What is a VA Home Loans?
A VA loan is a mortgage loan that’s issued by private lenders and backed by the U.S. Department of Veterans Affairs. It helps U.S. veterans, active duty service members, and widowed military spouses buy a home. Eligible borrowers may only use VA loans for their primary residence. You can’t finance an investment property or vacation home with a VA loan.
* No Down Payment Required
* No Private MIP
* 0 Score Financing Available
Most members of the regular military, veterans, reservists and National Guard are eligible to apply for a VA loan. Spouses of military members who died while on active duty or as a result of a service-connected disability also can apply. Active-duty military personnel generally qualify after about six months of service. Reservists and members of the National Guard must wait six years to apply, but if they are called to active duty before that, they gain eligibility after 181 days of service.
You can have previously-used entitlement “restored” one time only in order to purchase another home with a VA loan if the borrower has paid off the prior loan but still owns the property, and wants to use his entitlement to purchase a second home. This often occurs with active duty borrowers who PCS to a new station but want to keep their existing home for retirement. However, if the prior loan has been paid off and the property is no longer owned, they can have their entitlement restored as many times as they want. They can re-use their VA eligibility for every home purchase from the first to the last.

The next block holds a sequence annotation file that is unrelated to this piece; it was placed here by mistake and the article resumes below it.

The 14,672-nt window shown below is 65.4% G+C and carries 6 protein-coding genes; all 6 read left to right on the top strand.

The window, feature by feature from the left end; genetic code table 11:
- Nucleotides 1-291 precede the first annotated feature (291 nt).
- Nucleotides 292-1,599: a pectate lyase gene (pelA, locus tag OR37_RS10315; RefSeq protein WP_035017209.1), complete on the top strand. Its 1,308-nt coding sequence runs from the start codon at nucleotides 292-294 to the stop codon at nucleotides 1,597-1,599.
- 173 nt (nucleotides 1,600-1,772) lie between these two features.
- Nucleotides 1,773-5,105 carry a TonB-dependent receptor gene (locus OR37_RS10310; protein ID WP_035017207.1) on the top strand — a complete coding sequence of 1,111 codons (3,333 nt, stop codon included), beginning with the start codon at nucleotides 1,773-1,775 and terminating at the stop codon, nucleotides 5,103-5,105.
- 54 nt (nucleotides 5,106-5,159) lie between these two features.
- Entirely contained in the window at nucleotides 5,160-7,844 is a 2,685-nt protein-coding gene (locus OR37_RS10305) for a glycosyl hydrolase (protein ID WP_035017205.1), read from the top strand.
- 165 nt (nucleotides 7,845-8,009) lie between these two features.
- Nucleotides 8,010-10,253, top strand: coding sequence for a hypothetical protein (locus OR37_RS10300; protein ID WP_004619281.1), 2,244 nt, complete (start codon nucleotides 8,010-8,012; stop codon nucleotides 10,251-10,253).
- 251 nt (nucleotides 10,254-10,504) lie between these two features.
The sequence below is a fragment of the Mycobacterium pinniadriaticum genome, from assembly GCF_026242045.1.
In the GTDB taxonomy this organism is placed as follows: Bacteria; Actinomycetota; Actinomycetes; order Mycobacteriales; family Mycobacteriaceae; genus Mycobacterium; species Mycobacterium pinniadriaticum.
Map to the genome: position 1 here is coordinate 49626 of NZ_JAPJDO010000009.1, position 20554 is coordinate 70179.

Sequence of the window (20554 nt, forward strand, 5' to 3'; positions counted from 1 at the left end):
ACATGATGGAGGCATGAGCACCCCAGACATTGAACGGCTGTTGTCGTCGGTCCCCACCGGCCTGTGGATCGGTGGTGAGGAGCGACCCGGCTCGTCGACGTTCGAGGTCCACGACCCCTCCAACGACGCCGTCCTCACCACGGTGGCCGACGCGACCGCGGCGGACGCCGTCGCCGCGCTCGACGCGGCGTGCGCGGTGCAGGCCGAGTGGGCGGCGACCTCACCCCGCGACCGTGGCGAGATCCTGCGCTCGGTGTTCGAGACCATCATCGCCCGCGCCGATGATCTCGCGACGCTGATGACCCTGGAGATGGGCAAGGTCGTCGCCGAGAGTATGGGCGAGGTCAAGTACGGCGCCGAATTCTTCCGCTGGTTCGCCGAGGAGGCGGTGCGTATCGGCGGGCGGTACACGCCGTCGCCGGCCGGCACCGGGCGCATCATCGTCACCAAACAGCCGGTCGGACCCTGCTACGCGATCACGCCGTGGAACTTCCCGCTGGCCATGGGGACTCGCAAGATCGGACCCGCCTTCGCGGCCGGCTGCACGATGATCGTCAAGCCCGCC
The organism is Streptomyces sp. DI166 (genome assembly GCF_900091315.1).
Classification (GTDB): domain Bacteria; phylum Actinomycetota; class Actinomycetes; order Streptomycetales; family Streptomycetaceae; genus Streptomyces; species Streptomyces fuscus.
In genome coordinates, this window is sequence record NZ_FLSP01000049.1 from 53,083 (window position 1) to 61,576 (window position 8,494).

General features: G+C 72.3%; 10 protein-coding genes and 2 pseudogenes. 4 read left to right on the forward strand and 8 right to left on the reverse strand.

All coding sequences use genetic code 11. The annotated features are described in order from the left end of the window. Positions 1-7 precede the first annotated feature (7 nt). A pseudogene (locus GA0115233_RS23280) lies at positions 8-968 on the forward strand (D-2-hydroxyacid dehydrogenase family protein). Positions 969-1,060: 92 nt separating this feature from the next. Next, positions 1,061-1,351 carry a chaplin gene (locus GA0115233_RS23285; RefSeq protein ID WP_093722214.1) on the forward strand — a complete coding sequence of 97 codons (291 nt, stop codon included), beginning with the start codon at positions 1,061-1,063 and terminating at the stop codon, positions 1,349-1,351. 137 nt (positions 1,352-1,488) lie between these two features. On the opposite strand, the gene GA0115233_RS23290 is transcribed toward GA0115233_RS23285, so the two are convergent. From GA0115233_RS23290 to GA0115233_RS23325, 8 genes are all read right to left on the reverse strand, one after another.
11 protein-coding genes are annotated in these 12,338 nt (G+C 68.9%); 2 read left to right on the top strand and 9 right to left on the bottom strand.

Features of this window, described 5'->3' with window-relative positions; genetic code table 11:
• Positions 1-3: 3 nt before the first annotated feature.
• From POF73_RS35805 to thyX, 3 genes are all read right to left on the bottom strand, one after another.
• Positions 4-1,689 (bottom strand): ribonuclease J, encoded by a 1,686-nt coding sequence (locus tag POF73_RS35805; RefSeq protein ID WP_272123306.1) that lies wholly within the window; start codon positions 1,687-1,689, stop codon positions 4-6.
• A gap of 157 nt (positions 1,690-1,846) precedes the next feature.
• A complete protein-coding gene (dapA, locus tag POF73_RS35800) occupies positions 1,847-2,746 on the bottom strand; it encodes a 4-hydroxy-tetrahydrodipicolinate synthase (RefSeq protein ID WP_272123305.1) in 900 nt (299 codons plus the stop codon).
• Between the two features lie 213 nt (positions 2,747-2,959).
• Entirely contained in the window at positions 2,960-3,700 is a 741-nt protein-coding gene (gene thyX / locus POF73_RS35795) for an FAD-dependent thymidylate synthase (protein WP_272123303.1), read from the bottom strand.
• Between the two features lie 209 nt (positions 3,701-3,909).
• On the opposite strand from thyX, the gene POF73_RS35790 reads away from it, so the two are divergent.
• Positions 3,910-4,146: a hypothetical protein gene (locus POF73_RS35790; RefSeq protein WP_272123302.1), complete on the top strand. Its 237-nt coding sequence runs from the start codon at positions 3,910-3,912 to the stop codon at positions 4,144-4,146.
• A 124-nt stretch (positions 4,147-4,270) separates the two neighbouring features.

Also, veterans who have used a VA loan before may still have remaining entitlement (see chart) to use for another VA loan. A veteran’s maximum entitlement is $89,912, and lenders will generally loan up to four times your available entitlement without a down payment, provided your income and credit qualifications are fine, and the property appraises for the asking price. Lenders may require that a combination of the guaranty entitlement and any cash down payment must equal at least 25 percent of the reasonable value or sales price of the property, whichever is less.
For Alaska, Hawaii, Guam, and U.S. Virgin Islands residents, note that maximum original loan amounts have now been increased 50% higher for first mortgages.
Remaining entitlement and restoration of entitlement is not automatic. It can be requested through the nearest VA office by completing VA Form 26-1880. The entitlement may also be restored one time only if the veteran has repaid the prior VA loan in full but has not disposed of the property purchased with the prior VA loan.
You are not eligible for VA financing solely based upon Active Duty for Training in the Reserves or National Guard.
Note: Guard and Reservists are eligible if they were “activated” under the authority of Title 10 or Title 32 U.S. Code. Those with Title 32 service must have at least 30 days continuous active service.
Not necessarily. Choose a VA-approved lending institution that can handle your home loan. A lender can help you review your credit history and determine how much of a loan you can qualify for. Be aware that different lenders have different closing costs and other fees, so it pays to shop around.
The guarantees thirty-year loans with a choice of repayment plans: Traditional fixed payment (constant principal and interest); Graduated Payment Mortgage, or GPM (low initial payments which gradually rise to a level payment starting in the sixth year); and in some areas, Growing Equity Mortgages, or GEMs (gradually increasing payments with all of the increase applied to principal, resulting in an early payoff of the loan). There is no prepayment penalty.
Although there is no maximum VA loan (limited only by the reasonable value or the purchase price), lenders generally will use an applicant’s credit score and ability to repay the loan as guidelines.